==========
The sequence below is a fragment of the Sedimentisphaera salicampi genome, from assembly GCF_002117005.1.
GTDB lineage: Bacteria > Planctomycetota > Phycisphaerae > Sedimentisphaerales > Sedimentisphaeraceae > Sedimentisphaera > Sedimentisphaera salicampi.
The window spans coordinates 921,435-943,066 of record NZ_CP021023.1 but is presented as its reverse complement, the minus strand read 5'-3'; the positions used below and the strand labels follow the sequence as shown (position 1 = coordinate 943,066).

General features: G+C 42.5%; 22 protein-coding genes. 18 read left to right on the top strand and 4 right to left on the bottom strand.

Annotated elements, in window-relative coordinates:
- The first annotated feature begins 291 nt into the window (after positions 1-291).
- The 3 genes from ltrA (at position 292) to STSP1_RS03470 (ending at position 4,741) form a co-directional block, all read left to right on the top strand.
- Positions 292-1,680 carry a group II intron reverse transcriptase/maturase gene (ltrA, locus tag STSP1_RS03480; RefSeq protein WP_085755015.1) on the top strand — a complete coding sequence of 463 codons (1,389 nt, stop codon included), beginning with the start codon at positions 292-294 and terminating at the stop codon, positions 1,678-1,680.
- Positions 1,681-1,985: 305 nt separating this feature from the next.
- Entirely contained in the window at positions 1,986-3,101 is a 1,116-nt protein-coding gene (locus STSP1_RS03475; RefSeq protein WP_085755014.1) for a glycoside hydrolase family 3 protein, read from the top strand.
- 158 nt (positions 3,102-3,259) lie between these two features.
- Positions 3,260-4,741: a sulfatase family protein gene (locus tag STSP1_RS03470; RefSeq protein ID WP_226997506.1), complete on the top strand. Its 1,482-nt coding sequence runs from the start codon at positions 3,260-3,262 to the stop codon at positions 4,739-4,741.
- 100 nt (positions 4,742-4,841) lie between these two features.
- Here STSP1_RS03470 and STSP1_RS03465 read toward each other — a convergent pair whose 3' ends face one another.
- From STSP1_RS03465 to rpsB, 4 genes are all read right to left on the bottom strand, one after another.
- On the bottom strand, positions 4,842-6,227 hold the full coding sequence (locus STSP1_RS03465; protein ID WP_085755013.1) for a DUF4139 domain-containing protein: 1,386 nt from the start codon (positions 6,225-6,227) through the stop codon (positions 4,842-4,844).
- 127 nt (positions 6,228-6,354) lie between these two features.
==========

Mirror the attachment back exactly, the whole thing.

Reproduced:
The sequence below is a fragment of the Sedimentisphaera salicampi genome, from assembly GCF_002117005.1.
GTDB lineage: Bacteria > Planctomycetota > Phycisphaerae > Sedimentisphaerales > Sedimentisphaeraceae > Sedimentisphaera > Sedimentisphaera salicampi.
The window spans coordinates 921,435-943,066 of record NZ_CP021023.1 but is presented as its reverse complement, the minus strand read 5'-3'; the positions used below and the strand labels follow the sequence as shown (position 1 = coordinate 943,066).

General features: G+C 42.5%; 22 protein-coding genes. 18 read left to right on the top strand and 4 right to left on the bottom strand.

Annotated elements, in window-relative coordinates:
- The first annotated feature begins 291 nt into the window (after positions 1-291).
- The 3 genes from ltrA (at position 292) to STSP1_RS03470 (ending at position 4,741) form a co-directional block, all read left to right on the top strand.
- Positions 292-1,680 carry a group II intron reverse transcriptase/maturase gene (ltrA, locus tag STSP1_RS03480; RefSeq protein WP_085755015.1) on the top strand — a complete coding sequence of 463 codons (1,389 nt, stop codon included), beginning with the start codon at positions 292-294 and terminating at the stop codon, positions 1,678-1,680.
- Positions 1,681-1,985: 305 nt separating this feature from the next.
- Entirely contained in the window at positions 1,986-3,101 is a 1,116-nt protein-coding gene (locus STSP1_RS03475; RefSeq protein WP_085755014.1) for a glycoside hydrolase family 3 protein, read from the top strand.
- 158 nt (positions 3,102-3,259) lie between these two features.
- Positions 3,260-4,741: a sulfatase family protein gene (locus tag STSP1_RS03470; RefSeq protein ID WP_226997506.1), complete on the top strand. Its 1,482-nt coding sequence runs from the start codon at positions 3,260-3,262 to the stop codon at positions 4,739-4,741.
- 100 nt (positions 4,742-4,841) lie between these two features.
- Here STSP1_RS03470 and STSP1_RS03465 read toward each other — a convergent pair whose 3' ends face one another.
- From STSP1_RS03465 to rpsB, 4 genes are all read right to left on the bottom strand, one after another.
- On the bottom strand, positions 4,842-6,227 hold the full coding sequence (locus STSP1_RS03465; protein ID WP_085755013.1) for a DUF4139 domain-containing protein: 1,386 nt from the start codon (positions 6,225-6,227) through the stop codon (positions 4,842-4,844).
- 127 nt (positions 6,228-6,354) lie between these two features.